Jeda Debuts Software Defined Storage Networking Tech

By Pedro Hernandez

Jeda Networks, a Newport Beach, Calif.-based technology startup, emerged from stealth mode today and announced its Software Defined Storage Networks (SDSN) technology, which the company anticipates will help redefine storage in the cloud era.

Joe Colgate, Jeda Networks vice president of Sales, describes the company's platform as "the last linchpin to complete the software-defined data center." In much the same way software-defined networking (SDN) is currently rewriting the rules of data center networks, Colgate says that his company's technology stands to have the same impact on the complex and costly world of architecting storage area networks (SANs), will little more than a standard server and "common switches."

"Jeda's SDSN resides within the network, abstracting the essential services of the storage network from the underlying physical network, significantly simplifying management tasks [and] allowing for much larger scaled networks," explains the company in a press statement.

Organizations may already be sitting on the resources that make up a scalable networked storage foundation to support their business and cloud applications, argues the company.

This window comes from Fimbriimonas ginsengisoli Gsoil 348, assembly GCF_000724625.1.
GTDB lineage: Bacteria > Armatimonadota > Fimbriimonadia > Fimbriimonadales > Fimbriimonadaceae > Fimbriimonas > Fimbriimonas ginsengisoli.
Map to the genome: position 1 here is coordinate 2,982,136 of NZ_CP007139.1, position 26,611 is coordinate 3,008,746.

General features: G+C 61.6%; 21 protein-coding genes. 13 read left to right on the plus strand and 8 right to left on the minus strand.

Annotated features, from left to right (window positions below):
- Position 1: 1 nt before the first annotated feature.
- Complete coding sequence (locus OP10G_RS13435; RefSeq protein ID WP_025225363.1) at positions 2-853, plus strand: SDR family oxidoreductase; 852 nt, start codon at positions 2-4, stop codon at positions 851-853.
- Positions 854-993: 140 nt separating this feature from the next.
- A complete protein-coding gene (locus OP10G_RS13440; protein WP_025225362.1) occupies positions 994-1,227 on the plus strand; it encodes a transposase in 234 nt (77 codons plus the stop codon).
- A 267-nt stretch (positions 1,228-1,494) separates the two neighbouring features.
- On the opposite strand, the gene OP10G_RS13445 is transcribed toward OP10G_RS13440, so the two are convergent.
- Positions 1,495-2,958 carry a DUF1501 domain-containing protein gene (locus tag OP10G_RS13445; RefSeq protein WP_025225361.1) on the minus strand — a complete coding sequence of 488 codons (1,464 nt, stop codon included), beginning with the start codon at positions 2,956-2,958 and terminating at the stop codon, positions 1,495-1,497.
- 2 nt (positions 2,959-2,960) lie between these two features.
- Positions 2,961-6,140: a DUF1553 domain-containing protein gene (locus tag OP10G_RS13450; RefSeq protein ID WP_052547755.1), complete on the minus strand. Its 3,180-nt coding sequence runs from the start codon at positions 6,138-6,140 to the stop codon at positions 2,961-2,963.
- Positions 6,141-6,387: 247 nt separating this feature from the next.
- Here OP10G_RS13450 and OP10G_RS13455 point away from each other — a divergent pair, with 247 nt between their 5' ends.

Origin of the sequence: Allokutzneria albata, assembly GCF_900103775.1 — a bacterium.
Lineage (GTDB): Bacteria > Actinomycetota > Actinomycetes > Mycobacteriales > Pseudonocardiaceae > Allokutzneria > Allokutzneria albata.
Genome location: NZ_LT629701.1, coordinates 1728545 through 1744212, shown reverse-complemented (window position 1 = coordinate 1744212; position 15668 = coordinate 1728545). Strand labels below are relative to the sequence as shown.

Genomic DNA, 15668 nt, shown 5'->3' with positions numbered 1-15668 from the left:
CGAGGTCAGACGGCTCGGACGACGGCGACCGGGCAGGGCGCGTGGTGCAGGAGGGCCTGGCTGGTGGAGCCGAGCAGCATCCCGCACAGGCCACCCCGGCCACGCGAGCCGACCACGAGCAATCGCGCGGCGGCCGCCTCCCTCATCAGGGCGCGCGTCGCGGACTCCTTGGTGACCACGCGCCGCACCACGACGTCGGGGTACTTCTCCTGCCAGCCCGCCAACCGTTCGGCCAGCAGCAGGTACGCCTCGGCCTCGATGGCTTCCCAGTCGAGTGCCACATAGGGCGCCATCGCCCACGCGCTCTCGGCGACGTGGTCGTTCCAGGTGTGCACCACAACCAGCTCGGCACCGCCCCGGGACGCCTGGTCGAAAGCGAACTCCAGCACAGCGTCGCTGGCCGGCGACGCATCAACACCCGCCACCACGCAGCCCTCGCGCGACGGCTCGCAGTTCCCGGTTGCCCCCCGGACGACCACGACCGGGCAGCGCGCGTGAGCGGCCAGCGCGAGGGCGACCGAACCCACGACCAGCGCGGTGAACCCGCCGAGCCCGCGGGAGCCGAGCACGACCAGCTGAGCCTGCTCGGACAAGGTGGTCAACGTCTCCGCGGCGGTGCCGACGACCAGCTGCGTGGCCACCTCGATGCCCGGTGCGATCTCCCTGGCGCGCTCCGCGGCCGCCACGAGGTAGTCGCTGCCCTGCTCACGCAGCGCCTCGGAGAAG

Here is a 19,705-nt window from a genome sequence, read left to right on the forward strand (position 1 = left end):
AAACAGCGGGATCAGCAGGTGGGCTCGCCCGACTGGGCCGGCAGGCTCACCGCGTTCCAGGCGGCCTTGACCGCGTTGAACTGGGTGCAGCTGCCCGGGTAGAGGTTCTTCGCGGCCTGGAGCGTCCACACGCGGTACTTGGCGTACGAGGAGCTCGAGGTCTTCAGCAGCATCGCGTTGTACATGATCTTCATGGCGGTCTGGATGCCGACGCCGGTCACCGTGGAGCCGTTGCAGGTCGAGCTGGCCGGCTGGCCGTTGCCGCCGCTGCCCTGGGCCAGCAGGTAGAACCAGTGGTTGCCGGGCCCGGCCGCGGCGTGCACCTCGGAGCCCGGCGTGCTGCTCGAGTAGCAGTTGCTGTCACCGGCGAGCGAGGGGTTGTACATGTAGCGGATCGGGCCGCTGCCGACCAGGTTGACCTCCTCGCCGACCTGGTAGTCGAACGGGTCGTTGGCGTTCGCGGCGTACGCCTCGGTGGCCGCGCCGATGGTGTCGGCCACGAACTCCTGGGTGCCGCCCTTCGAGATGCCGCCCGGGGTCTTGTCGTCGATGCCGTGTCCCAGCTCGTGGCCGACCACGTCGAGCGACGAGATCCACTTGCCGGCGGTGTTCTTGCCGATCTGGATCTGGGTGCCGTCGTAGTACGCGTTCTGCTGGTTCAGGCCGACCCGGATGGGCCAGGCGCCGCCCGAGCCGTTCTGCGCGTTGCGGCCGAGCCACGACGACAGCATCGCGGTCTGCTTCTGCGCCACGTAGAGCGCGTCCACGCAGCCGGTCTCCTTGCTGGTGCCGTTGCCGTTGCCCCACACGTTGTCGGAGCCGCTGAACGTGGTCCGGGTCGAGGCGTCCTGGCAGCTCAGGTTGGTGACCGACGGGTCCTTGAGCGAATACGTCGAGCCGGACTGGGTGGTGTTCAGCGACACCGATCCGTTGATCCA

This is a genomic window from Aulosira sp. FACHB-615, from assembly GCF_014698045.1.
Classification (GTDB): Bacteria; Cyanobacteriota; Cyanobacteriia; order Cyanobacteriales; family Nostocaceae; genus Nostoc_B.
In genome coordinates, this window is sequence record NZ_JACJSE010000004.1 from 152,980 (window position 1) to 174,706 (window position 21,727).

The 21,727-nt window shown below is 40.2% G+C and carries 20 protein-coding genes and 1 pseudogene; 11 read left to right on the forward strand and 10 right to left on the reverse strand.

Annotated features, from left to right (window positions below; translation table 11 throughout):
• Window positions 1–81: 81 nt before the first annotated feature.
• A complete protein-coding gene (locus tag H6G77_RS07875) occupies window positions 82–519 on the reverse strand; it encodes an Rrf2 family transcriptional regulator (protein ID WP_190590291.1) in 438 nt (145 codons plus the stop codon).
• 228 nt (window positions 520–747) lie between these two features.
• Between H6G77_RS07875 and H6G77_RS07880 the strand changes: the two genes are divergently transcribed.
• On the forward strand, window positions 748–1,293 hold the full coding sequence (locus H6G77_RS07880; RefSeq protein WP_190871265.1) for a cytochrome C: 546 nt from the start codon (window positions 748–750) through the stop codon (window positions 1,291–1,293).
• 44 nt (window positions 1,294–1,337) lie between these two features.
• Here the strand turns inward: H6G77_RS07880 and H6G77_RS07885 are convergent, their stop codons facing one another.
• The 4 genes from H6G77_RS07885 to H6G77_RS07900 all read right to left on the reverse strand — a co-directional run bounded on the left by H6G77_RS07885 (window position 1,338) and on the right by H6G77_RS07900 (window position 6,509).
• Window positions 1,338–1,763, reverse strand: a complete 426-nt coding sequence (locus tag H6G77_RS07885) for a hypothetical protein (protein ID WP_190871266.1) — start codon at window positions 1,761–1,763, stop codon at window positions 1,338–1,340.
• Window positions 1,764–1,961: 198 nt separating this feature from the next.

"Jeda Networks' lead lies in the fact that its solution works with many existing physical network components, such as standard Ethernet switches and standard 10Gb/s Ethernet adapters – no additional software and no specialized hardware is required," stated the firm. To assure compatibility, the company targeted Broadcom and Intel -- which collectively make up 99 percent of the switch chip market -- and worked closely with nine switch OEMs and ODMs, informed Colgate.

SDSN can drastically reduce costs for IT shops and spare storage network operators from vendor lock-in, claims Scott Ruple, vice president of Marketing for Jeda Networks.

"Look at storage, there's no easy way to do it if you buy Cisco and Brocade," said Ruple. Jeda's software-based approach sidesteps the effort and expense of interlinking computing and storage resources with "no changes to the initiator, no changes to the target," he informed.

Ultimately, Jeda expects to gain momentum by speaking in the language that network administrators are already well-versed in. "We want to make it as simple as Ethernet," said Ruple.

When will Jeda's SDSN hit the market? According to Colgate, the company expects to "have product available in 30 days" and will be ramping up in anticipation for the company's first showing INTEROP later this year.

Pedro Hernandez is a contributing editor at InternetNews.com, the news service of the IT Business Edge Network, the network for technology professionals. Follow him on Twitter @ecoINSITE.

This article was originally published on February 19, 2013